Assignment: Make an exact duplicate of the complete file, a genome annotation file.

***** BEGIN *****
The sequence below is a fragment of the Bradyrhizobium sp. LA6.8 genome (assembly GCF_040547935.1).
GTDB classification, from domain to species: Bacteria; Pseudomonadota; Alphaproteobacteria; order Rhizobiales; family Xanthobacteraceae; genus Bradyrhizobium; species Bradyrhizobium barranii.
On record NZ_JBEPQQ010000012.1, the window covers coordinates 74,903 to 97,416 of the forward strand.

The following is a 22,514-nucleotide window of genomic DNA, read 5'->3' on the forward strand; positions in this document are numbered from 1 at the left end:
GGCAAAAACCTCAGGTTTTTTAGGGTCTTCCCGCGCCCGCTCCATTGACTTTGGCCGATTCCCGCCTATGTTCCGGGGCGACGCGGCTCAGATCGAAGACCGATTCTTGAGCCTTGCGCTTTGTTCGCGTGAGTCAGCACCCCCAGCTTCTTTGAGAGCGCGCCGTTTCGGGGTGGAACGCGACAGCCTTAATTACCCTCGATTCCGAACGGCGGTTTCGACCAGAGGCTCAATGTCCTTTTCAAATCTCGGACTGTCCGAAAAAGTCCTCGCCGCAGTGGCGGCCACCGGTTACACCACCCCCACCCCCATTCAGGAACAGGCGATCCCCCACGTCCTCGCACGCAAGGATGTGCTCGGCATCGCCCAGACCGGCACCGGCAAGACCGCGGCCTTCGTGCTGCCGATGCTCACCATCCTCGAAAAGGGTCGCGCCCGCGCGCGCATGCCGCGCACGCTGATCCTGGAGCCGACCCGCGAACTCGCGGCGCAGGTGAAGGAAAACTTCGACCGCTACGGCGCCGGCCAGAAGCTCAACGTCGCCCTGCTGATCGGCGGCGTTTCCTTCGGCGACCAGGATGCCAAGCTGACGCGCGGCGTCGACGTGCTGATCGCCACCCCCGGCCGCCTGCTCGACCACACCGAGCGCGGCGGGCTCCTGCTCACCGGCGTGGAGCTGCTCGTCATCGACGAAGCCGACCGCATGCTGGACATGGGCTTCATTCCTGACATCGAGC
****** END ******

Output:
The sequence below is a fragment of the Bradyrhizobium sp. LA6.8 genome (assembly GCF_040547935.1).
GTDB classification, from domain to species: Bacteria; Pseudomonadota; Alphaproteobacteria; order Rhizobiales; family Xanthobacteraceae; genus Bradyrhizobium; species Bradyrhizobium barranii.
On record NZ_JBEPQQ010000012.1, the window covers coordinates 74,903 to 97,416 of the forward strand.

The following is a 22,514-nucleotide window of genomic DNA, read 5'->3' on the forward strand; positions in this document are numbered from 1 at the left end:
GGCAAAAACCTCAGGTTTTTTAGGGTCTTCCCGCGCCCGCTCCATTGACTTTGGCCGATTCCCGCCTATGTTCCGGGGCGACGCGGCTCAGATCGAAGACCGATTCTTGAGCCTTGCGCTTTGTTCGCGTGAGTCAGCACCCCCAGCTTCTTTGAGAGCGCGCCGTTTCGGGGTGGAACGCGACAGCCTTAATTACCCTCGATTCCGAACGGCGGTTTCGACCAGAGGCTCAATGTCCTTTTCAAATCTCGGACTGTCCGAAAAAGTCCTCGCCGCAGTGGCGGCCACCGGTTACACCACCCCCACCCCCATTCAGGAACAGGCGATCCCCCACGTCCTCGCACGCAAGGATGTGCTCGGCATCGCCCAGACCGGCACCGGCAAGACCGCGGCCTTCGTGCTGCCGATGCTCACCATCCTCGAAAAGGGTCGCGCCCGCGCGCGCATGCCGCGCACGCTGATCCTGGAGCCGACCCGCGAACTCGCGGCGCAGGTGAAGGAAAACTTCGACCGCTACGGCGCCGGCCAGAAGCTCAACGTCGCCCTGCTGATCGGCGGCGTTTCCTTCGGCGACCAGGATGCCAAGCTGACGCGCGGCGTCGACGTGCTGATCGCCACCCCCGGCCGCCTGCTCGACCACACCGAGCGCGGCGGGCTCCTGCTCACCGGCGTGGAGCTGCTCGTCATCGACGAAGCCGACCGCATGCTGGACATGGGCTTCATTCCTGACATCGAGC